The California District Attorney will bring no criminal charges in connection to the Berkeley apartment balcony collapse, which killed six young students and seriously injured seven others.
Nancy O’Malley, the Alameda County District Attorney, said, after a nine-month investigation, her office has concluded that there is “insufficient evidence” to bring manslaughter charges against any one individual or company involved. Following an initial investigation by Berkeley city authorities the balcony was found to have suffered significant water damage, which had caused dry rot in the wooden joists holding the balcony. A second balcony was also removed for safety reasons.
On June 16 2015 the balcony, at the Library Gardens apartment complex, in Berkley, collapsed under the weight of 13 people celebrating a 21st birthday. The collapse killed five Irish J-1 visa students and one Irish American. Those killed were Eoghan Culligan, Lorcán Miller, Niccolai Schuster, Eimear Walsh, and Olivia Burke and her Irish-American cousin Ashley Donohoe. Clodagh Cogley, Hannah Waters, Aoife Beary, Sean Fahey, Jack Halpin, Niall Murray and Conor Flynn were all left with serious injuries.
Within days of the tragedy the Alameda County District Attorney had launched a criminal investigation.
In a statement released on Tuesday O’Malley said “Not a day has passed…that I have not thought of the victims and their families. I am keenly aware of the devastation and injuries each victim and each family suffered and continues to confront. Friends, families and entire communities both in California and in Ireland have been affected by the horror of that day.”
She went on to explain that the decision not to bring criminal charges was “not a decision that I came to lightly. It is the culmination of months of consultation with my team of attorneys.
"It follows extensive review of reports, both legal and factual, and numerous meetings with investigators and experts.”
Part of the investigation was the testing of the remains of the balcony. The DA’s office concluded that the balcony had collapsed due to "water had been trapped in the deck" during the construction phase, which had led to "eventual and extensive dry rot damage".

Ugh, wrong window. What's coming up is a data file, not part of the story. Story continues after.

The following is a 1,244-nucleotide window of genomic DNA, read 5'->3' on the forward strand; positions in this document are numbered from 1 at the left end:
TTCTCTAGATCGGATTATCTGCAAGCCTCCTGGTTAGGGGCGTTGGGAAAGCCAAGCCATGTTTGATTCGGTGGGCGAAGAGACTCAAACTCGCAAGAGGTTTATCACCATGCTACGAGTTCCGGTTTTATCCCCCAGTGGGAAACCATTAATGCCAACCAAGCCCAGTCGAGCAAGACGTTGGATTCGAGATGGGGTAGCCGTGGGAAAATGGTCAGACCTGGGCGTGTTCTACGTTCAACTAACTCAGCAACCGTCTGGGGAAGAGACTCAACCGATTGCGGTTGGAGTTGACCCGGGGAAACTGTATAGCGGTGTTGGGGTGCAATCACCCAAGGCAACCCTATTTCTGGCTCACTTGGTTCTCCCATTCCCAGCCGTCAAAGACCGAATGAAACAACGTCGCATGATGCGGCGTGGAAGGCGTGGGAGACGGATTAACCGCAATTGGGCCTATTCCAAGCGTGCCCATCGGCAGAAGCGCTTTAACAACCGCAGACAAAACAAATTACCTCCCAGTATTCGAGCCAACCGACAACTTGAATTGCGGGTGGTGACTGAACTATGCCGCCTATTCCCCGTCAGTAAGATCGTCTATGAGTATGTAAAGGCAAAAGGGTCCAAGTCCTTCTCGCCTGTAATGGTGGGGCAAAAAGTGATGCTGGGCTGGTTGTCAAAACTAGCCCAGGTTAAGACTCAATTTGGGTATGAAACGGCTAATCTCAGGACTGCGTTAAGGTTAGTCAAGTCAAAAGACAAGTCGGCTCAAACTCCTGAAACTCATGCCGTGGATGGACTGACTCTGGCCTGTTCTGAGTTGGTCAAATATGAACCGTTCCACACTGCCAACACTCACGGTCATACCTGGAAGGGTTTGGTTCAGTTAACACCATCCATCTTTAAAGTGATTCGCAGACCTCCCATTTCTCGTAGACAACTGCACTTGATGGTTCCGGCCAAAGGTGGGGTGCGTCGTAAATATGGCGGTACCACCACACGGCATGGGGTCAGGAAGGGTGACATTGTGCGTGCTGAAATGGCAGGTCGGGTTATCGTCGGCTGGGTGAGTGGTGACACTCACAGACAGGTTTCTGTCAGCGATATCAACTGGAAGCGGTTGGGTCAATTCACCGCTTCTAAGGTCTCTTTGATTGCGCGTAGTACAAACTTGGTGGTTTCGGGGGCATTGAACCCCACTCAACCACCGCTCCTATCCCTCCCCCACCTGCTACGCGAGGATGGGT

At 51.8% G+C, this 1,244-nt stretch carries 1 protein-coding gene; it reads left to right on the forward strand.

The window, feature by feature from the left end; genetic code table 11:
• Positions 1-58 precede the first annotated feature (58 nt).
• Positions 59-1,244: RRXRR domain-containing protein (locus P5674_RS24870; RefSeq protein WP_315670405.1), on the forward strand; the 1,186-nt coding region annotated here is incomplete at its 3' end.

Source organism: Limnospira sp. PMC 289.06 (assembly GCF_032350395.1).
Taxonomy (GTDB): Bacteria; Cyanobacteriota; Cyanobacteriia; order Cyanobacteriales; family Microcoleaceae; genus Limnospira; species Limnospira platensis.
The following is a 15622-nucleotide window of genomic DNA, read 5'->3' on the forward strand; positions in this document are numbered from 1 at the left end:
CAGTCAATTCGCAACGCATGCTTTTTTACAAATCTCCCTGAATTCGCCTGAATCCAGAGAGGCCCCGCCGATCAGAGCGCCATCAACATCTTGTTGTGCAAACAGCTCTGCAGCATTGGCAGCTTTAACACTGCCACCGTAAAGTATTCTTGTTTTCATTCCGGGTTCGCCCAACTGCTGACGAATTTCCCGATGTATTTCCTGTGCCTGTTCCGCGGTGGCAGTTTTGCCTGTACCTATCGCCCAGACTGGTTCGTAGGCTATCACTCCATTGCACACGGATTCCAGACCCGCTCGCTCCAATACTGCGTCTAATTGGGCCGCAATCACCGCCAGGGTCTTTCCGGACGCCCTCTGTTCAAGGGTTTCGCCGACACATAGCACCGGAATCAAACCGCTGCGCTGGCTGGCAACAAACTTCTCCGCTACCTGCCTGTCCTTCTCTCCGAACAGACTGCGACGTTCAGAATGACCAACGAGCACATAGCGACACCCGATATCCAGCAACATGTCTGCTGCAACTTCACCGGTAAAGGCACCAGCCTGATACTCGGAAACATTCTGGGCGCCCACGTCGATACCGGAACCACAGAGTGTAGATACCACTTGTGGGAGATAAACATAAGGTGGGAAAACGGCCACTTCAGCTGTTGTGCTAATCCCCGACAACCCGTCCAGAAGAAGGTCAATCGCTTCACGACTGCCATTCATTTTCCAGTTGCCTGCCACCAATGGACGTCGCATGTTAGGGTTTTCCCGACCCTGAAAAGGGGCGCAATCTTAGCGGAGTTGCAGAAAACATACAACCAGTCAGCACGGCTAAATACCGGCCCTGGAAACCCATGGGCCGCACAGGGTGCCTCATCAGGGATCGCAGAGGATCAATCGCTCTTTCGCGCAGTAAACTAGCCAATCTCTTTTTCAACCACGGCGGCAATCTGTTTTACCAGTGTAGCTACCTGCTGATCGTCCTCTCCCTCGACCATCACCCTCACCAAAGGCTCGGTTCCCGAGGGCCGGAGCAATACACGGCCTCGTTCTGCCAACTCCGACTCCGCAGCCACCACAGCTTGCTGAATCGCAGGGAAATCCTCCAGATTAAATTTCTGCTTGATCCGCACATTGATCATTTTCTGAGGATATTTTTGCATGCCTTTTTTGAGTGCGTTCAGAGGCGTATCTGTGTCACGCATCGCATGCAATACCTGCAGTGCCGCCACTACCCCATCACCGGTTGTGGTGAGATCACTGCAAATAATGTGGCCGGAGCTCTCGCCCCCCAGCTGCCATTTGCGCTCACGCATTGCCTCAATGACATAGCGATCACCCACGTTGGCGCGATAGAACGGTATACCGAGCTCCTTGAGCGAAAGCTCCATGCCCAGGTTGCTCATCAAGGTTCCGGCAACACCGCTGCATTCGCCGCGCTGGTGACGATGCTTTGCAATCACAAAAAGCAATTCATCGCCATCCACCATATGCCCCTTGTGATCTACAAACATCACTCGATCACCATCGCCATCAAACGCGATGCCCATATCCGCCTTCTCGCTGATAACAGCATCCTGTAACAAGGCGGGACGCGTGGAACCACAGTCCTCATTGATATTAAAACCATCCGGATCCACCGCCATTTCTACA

The water was trapped due to a number of factors including “the types of materials that were used” and the “very wet weather” during the building’s construction, in 2007. However, the materials were all in line with building code regulations.
To file a manslaughter case the DA needed to be “satisfied” that an individual or a company had acted with “disregard for human life" and that "the deadly consequences of those actions were reasonably foreseeable.” The DA maintains that this proof is not present.
Separately civil legal actions are ongoing as the families of those killed are suing over 30 companies for damages. Lawsuits, filed in November, said builders used cheaper “strand board” instead of plywood to construct the balcony, other builders had failed to waterproof the deck and that landlords ignored mushrooms growing on the deck, as an “unambiguous red flag.” Thirty-five companies were named in the suit, including BlackRock investment companies, the Greystar property management company and Segue Construction Inc., the apartment’s builder.
The lawyers representing the bereaved families, Walkup, Melodia, Kelly & Schoenberger, released a statement explaining that “most legal experts” had not expected criminal charges giving the “high burden of proof" required to secure a conviction.”
The Irish Minister for Foreign Affairs Charlie Flanagan said his department will carefully consider the DA’s findings. In a statement he said “While the District Attorney's investigation did not find sufficient proof to take separate criminal proceedings, it has shone a vital light on the circumstances and factors that contributed directly and indirectly to the collapse of the balcony.
"This investigation is an important step in a process, the ultimate objective of which is to ensure that a tragedy such as Berkeley never occurs again."